Skip to main content

20 Assertions from A Marketing Conversation

Last night marked my return to the classroom. Adjunct assistant professor of marketing. A dream.


I’m going to leave the classroom discussion in the classroom. Let the energy stay there. Trust builds that way.


At the same time, some big ideas were shared, endorsed, chewed over.


Hope these are useful to you. Or that you have a comment, or would like to add to the conversation. What are the basics? What should everybody who wants to know about marketing, know right off the bat?


Here are last night’s 20:


1. We market, without realizing it, all the time.


2. Understand what the term “marketing” means to you upfront. Because if you don’t, you may find yourself talking past the other people in the room.


3. The key distinction to understand is between marketing and branding. (We didn’t talk about selling, but I’m throwing it in here, b/c I should have.) Branding is long-term image insurance, marketing is medium-to-short-term awareness-building, and selling is immediate term shouting designed to move merchandise. Think meat stew versus sautéing versus broiling.


4. Innovation is tough to do mainly because of social pressure. You have to train yourself to suggest things that others would find shocking.


5. Marketers must be ethical and tell the truth, but consumer insights cannot be based on political correctness. Only on what the marketer observes in an objective way.


6. Consider the regulatory environment and the client’s unique situation before suggesting solutions.


7. Exercise your marketing muscle by engaging people in conversation and then guessing what kind of brands they like, products they buy, etc.


8. It is not clear whether personality fundamentally changes over time, but life experiences do shape our thinking because we’ve gone through them.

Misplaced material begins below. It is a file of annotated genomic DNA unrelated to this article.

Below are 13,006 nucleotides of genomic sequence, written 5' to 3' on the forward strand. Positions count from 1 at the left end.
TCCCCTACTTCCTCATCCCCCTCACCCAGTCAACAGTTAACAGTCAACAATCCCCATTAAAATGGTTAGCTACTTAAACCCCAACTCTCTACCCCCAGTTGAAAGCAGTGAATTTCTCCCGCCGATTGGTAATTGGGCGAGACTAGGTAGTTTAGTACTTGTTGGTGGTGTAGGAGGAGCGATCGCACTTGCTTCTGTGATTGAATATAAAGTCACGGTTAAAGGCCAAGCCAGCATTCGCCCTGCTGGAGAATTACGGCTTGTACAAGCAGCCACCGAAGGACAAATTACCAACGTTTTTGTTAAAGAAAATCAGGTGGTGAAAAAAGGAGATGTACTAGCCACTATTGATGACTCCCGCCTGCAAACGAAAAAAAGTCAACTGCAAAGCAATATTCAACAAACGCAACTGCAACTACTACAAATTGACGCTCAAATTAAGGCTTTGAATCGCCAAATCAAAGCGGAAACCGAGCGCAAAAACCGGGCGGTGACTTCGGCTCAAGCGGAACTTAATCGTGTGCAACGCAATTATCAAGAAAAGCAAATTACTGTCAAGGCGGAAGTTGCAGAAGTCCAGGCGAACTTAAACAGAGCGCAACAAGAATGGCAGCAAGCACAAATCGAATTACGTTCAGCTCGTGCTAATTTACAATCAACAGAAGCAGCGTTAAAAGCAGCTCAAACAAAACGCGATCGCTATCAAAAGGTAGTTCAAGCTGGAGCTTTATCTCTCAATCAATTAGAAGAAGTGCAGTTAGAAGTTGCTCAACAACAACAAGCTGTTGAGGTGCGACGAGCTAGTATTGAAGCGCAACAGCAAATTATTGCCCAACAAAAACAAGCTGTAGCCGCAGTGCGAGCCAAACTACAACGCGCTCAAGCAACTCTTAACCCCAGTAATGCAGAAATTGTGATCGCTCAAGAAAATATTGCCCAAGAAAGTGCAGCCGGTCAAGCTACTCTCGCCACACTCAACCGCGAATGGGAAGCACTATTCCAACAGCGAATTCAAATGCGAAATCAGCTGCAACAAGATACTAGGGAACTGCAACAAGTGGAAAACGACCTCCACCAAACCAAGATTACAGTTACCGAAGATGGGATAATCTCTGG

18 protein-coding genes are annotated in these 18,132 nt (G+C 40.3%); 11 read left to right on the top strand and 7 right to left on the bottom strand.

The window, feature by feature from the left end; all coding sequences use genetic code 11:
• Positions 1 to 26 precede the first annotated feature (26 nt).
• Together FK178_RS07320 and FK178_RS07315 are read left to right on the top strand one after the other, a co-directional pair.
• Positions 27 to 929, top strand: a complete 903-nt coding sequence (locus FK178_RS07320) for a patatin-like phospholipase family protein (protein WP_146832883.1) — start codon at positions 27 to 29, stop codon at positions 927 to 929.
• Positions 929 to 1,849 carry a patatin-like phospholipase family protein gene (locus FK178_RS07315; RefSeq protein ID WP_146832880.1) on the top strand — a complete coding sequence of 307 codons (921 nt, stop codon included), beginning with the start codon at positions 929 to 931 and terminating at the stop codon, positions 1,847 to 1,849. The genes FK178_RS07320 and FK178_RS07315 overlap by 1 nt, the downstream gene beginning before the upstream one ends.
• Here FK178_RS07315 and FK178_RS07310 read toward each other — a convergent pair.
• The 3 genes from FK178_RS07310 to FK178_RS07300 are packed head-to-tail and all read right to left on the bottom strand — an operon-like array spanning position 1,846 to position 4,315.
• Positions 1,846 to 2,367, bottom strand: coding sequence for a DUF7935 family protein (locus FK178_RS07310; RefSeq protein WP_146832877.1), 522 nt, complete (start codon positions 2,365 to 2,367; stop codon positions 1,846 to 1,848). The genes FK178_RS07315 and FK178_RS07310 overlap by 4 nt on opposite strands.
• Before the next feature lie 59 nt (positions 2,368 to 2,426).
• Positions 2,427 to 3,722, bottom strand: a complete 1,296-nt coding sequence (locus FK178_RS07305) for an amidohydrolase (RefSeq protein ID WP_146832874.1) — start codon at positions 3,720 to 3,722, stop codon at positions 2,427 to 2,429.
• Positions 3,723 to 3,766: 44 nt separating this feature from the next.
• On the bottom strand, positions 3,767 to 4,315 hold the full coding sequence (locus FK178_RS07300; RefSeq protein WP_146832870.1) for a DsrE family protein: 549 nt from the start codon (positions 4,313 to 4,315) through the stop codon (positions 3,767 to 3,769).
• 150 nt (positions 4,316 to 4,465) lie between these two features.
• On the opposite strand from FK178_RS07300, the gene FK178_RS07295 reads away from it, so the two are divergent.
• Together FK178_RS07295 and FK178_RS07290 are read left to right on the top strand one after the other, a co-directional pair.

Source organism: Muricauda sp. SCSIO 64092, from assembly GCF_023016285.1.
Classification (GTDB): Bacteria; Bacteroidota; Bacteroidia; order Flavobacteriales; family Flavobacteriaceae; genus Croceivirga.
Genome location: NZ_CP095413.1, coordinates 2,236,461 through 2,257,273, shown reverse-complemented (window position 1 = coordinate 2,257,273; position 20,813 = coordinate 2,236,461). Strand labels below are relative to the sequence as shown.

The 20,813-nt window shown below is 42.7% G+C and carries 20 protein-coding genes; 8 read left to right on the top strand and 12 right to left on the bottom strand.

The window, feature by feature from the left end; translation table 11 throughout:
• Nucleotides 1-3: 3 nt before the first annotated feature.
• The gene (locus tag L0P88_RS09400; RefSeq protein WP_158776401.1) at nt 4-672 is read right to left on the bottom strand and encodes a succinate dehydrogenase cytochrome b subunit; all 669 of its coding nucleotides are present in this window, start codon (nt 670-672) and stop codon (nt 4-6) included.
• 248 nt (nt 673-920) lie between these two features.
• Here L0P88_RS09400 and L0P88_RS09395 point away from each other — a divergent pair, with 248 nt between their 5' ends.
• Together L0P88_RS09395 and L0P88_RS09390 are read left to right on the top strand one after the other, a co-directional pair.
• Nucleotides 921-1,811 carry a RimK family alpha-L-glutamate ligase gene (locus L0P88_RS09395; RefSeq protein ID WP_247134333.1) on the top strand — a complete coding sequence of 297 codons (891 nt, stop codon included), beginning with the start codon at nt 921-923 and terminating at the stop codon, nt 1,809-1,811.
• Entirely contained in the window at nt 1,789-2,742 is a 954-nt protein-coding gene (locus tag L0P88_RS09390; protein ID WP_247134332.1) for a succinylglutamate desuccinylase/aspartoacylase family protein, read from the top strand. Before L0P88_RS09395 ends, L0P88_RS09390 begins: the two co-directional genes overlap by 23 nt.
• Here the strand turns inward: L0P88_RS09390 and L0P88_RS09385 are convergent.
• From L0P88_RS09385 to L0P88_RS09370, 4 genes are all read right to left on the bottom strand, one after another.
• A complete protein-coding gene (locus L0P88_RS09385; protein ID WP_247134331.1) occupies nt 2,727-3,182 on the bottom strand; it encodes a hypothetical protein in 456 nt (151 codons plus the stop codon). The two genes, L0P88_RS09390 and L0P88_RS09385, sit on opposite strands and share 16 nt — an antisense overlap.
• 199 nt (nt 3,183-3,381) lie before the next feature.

9. To play defense is to be dead.


10. Emotion sells, but you have to control it so that you remain in touch with the customer and don’t seem like an out-of-control lunatic.


11. Usually it’s the throwaway insights that yield the most fruit.


12. You don’t always want the end user to know about your existence.


13. All publicity is good publicity. Usually.


14. The time to build a brand is way before you have a problem.


15. Rebranding is another way to say “failed brand.”


16.  Ask stupid questions if you don’t know.


17. Refuse the conventional definition of the problem statement if it suits your purposes.


18. Marketing is a helmet that you can put on and take off. It’s important to become aware when you’re doing that, and do it consciously.


19. If nobody is listening then you haven’t accomplished anything. Stop thinking so much about your message and what you want to say. Think more about connecting with the customer.


20. Corporate culture is the most important aspect of the brand and the most neglected.


Finally, when in doubt, refer to Starbucks. I criticize abundantly, but it’s only out of respect. Howard Schultz & Co. more or less wrote the book on how to build an outstanding brand, market it, and sell its individual products successfully.